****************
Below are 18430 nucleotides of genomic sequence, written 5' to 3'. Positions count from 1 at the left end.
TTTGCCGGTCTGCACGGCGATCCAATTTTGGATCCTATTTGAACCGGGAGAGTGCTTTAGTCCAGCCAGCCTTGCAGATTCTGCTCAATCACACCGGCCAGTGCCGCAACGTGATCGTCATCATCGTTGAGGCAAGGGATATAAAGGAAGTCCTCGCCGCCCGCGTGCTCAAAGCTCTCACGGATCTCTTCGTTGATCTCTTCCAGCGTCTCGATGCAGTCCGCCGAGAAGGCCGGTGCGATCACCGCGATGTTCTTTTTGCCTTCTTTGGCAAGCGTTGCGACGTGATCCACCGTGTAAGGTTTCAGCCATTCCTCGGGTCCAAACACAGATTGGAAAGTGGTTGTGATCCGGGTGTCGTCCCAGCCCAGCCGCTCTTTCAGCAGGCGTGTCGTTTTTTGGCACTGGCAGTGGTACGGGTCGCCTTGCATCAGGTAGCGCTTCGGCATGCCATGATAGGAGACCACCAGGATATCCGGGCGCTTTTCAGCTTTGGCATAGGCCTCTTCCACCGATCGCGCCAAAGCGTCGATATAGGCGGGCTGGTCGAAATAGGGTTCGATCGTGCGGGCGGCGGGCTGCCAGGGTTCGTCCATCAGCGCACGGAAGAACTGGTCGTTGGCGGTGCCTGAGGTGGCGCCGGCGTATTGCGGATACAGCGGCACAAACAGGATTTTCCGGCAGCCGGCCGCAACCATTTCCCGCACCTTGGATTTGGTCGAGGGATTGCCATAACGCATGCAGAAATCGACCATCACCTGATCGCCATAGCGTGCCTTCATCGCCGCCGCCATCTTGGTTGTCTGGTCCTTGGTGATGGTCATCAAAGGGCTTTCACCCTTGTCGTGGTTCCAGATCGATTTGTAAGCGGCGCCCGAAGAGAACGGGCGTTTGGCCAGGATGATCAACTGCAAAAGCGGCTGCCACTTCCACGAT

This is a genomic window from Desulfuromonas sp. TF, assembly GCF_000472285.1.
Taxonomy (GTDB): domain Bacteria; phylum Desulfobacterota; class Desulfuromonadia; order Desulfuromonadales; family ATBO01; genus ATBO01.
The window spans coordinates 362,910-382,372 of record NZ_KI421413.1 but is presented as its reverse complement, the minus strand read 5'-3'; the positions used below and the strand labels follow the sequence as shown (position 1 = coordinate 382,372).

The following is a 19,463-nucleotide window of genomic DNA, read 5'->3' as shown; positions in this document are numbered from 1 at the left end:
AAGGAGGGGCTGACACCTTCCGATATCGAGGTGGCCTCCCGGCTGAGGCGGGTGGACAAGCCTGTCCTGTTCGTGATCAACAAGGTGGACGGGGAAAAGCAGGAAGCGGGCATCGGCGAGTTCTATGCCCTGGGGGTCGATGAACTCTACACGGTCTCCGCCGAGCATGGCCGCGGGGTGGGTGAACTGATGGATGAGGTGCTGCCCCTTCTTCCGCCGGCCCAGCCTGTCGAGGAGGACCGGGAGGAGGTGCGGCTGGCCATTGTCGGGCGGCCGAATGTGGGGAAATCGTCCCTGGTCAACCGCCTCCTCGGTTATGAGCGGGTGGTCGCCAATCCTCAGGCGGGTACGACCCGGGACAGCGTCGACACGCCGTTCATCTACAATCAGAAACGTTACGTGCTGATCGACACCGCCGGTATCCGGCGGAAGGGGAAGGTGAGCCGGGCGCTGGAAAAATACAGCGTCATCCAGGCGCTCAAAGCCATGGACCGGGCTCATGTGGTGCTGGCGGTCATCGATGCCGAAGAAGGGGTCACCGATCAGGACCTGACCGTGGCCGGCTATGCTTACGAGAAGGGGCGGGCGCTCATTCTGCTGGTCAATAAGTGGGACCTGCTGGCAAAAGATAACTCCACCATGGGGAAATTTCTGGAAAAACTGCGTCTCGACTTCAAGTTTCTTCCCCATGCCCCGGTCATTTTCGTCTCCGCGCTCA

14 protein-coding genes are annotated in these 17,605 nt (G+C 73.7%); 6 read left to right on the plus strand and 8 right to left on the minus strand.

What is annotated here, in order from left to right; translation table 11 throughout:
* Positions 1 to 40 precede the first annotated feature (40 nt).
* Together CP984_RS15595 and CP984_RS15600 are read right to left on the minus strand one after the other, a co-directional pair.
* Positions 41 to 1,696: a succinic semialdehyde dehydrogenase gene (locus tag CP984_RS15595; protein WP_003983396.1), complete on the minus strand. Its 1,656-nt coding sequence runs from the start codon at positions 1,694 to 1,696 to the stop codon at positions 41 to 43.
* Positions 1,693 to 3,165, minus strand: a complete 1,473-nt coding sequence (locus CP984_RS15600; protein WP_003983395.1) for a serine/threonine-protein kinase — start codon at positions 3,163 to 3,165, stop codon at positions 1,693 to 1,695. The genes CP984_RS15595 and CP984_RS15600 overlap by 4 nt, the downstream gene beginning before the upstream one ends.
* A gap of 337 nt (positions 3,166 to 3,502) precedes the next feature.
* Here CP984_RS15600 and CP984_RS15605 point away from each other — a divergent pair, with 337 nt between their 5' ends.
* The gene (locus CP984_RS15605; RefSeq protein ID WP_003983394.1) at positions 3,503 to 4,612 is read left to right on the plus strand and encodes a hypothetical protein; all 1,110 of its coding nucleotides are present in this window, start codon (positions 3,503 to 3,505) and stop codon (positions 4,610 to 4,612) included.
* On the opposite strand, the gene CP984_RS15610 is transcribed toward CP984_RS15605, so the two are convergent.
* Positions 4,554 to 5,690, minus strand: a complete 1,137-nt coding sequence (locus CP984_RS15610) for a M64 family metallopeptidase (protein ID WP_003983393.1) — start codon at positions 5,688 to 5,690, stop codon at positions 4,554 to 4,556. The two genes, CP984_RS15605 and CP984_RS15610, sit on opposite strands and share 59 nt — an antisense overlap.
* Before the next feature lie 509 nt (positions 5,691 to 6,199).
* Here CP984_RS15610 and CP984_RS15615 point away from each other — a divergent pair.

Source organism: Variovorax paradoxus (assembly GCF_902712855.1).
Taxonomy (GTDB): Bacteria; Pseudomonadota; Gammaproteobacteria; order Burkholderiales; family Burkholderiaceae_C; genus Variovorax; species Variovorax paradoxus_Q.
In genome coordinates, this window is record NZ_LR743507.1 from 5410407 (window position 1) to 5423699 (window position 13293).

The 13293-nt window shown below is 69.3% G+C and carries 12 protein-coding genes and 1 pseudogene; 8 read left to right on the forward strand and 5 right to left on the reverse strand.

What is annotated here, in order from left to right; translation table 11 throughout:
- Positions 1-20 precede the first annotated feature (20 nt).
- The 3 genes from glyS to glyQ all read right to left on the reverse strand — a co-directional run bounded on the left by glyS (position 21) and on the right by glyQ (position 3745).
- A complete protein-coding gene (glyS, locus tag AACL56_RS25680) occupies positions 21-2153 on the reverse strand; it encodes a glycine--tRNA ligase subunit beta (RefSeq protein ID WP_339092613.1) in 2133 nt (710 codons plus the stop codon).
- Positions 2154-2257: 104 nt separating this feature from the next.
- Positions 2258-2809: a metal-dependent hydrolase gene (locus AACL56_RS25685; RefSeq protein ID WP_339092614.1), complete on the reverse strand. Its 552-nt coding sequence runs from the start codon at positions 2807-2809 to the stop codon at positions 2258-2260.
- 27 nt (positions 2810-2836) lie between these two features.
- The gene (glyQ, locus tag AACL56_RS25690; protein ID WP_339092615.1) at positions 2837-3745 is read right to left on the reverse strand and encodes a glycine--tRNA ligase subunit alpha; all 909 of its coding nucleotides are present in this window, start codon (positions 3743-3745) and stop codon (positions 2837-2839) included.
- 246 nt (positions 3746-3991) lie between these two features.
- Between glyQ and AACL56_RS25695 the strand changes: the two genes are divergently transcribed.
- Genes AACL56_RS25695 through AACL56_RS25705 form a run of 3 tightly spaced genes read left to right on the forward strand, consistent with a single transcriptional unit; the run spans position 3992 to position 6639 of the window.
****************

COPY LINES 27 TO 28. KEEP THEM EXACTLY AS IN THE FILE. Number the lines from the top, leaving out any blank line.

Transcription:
- The 3 genes from glyS to glyQ all read right to left on the reverse strand — a co-directional run bounded on the left by glyS (position 21) and on the right by glyQ (position 3745).
- A complete protein-coding gene (glyS, locus tag AACL56_RS25680) occupies positions 21-2153 on the reverse strand; it encodes a glycine--tRNA ligase subunit beta (RefSeq protein ID WP_339092613.1) in 2133 nt (710 codons plus the stop codon).